Ensuring Sufficient Food Production — Global Issues

Potential shortages of certain commodities can generate internal instability in many countries, increasing internal and external migration flows. Credit: FAO
  • Opinion by Mario Lubetkin (Rome)
  • Inter Press Service

As we approach four months since the start of the war, data continues to show an upward trend in food prices, particularly in poorer countries, as concern grows about the possible effects of these increases. .

Potential shortages of certain commodities can generate internal instability in many countries, increasing internal and external migration flows.

Russia and Ukraine together account for 30% of world wheat and maize exports and 63% of sunflower seeds. According to experts, there is already a shortage of three million tons of these grains this year, despite the increase in exports from other countries, such as India.

Rising energy and fertilizer prices could lead to increased hunger among tens of millions of people, significantly increasing the figure of 811 million people already suffering from hunger in 2020.

This figure has continued to rise due to the effects of COVID-19, by more than 100 million in 2021, putting the next global harvest at risk.

According to a recent study by the Food and Agriculture Organization of the United Nations (FAO) and the World Food Program (WFP), some 193 million people in 53 countries were already in a situation of acute food insecurity and had need very urgent aid in 2021, almost 40 million more than in 2020.

Famine warnings remain high in Afghanistan, Ethiopia, Nigeria, Somalia, South Sudan and Yemen.

It will be the most fragile countries in Africa and Asia that will pay the high price, even though many European countries are 100% dependent on Russian fertilizers, the world’s leading exporter.

This is the case of Estonia, Finland, Lithuania and Serbia, while countries like Slovenia, North Macedonia, Norway and Poland, among others, are also heavily dependent on these fertilizer.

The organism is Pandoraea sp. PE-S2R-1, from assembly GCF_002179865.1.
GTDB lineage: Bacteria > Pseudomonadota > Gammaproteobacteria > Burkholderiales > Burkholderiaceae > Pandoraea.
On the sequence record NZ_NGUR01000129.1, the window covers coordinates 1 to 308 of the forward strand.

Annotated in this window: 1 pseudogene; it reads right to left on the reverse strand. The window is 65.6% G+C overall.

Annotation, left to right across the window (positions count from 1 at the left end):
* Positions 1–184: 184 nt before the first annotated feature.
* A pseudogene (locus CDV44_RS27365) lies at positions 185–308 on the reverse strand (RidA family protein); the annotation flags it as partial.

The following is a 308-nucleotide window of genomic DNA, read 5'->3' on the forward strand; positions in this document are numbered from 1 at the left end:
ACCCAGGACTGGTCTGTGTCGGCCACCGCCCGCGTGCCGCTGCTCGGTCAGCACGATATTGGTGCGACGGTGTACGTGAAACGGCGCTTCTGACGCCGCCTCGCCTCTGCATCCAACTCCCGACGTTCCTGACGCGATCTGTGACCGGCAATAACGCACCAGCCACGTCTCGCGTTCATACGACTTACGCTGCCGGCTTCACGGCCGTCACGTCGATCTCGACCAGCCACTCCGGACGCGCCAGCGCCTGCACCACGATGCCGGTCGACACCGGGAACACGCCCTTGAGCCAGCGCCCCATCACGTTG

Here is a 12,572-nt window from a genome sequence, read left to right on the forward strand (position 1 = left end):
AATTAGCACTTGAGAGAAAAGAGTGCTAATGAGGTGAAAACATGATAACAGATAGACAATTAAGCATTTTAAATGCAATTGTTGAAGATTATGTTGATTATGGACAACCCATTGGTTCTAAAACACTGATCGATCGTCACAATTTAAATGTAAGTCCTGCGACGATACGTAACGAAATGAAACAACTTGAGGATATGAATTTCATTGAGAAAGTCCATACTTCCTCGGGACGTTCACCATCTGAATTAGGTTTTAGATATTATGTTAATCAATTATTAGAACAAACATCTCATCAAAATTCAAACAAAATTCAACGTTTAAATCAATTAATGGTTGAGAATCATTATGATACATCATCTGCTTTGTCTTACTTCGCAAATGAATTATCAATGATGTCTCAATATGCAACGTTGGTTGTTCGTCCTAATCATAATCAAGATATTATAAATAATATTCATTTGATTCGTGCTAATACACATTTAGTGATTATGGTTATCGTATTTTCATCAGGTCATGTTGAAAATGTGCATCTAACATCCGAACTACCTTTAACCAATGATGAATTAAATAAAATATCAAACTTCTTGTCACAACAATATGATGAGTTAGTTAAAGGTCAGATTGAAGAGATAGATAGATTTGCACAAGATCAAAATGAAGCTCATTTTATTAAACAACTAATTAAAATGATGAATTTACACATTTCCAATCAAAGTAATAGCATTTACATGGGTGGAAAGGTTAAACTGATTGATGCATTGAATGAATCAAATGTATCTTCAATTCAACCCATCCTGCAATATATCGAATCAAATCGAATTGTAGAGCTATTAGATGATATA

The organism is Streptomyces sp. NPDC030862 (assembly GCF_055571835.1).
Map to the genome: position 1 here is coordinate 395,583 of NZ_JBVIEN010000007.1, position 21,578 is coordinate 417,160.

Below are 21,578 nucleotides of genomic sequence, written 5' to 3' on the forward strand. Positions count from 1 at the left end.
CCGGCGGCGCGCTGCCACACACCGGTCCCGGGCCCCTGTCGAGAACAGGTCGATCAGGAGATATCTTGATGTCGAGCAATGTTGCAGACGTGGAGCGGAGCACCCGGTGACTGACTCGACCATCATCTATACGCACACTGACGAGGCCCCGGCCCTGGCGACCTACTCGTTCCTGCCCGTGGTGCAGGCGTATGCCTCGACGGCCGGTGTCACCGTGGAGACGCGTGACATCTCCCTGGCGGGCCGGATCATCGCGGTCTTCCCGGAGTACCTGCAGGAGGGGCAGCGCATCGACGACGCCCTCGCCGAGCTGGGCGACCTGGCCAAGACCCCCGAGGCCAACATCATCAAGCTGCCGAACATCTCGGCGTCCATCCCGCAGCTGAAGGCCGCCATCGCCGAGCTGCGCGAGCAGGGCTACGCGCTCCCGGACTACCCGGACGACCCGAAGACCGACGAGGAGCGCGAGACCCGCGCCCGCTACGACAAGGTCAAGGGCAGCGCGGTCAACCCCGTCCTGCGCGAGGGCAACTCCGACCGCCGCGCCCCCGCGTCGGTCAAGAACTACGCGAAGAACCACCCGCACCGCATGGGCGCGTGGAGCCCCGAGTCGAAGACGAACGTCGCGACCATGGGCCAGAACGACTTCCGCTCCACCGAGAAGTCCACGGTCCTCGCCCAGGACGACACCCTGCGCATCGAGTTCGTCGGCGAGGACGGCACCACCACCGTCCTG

In addition, more than 50 countries in other parts of the world depend at least 30% on Russian fertilizers.

Egypt and Turkey are among the countries that could be most affected by their dependence on imported wheat and maize from warring European countries, as well as several African countries such as Congo, Eritrea, Madagascar, Namibia, Somalia and Tanzania.

Regarding the increase in food prices, there are countries like Lebanon where the increase has already exceeded 300%. However, even more developed countries are feeling the impact of the conflict, as in the case of Germany, where prices increased by 12%, and the United Kingdom, where they increased by more than 6%.

By the end of March, just over a month after the start of the war, food products had already risen by 12.6%, the largest increase since 1990 according to FAO data.

Reduced production can lead to an immediate decline in food quality, leading to an increase in the critical situation of obesity which already exceeds 600 million people, while more than 2 billion are overweight, which can also increase the risks for health, from cardiovascular disease to diabetes.

“We must keep the global trading system open and ensure that agri-food exports are not restricted or taxed,” said FAO Director-General Qu Dongyu.

According to Qu, there is a need to increase investment in countries affected by current food prices, reduce food waste, and improve and more efficiently use natural resources such as water and fertilizers.

It is also necessary to promote social and technological innovations that will significantly reduce disruption of the agricultural market, as well as to improve social protection and personalized support for the farmers most affected by this crisis.

FAO Chief Economist, Máximo Torero, recalled the proposal of this specialized organization based in Rome to create a global instrument, called the Food Import Financing Facility, worth 9,000 million dollars to cover 100 % of food costs of the most affected countries in 2022.

© Inter Press Service (2022) — All rights reservedOriginal source: Inter Press Service

Leave a Comment